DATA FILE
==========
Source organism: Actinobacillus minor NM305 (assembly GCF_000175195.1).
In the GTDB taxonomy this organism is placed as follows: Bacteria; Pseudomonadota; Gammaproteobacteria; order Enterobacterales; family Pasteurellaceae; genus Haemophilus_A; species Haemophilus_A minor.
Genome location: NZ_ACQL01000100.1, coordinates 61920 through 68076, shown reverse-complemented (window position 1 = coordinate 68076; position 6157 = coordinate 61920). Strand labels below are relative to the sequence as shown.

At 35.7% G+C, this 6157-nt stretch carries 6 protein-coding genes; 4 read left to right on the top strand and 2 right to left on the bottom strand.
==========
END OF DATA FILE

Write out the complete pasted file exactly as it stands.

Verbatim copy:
Source organism: Actinobacillus minor NM305 (assembly GCF_000175195.1).
In the GTDB taxonomy this organism is placed as follows: Bacteria; Pseudomonadota; Gammaproteobacteria; order Enterobacterales; family Pasteurellaceae; genus Haemophilus_A; species Haemophilus_A minor.
Genome location: NZ_ACQL01000100.1, coordinates 61920 through 68076, shown reverse-complemented (window position 1 = coordinate 68076; position 6157 = coordinate 61920). Strand labels below are relative to the sequence as shown.

At 35.7% G+C, this 6157-nt stretch carries 6 protein-coding genes; 4 read left to right on the top strand and 2 right to left on the bottom strand.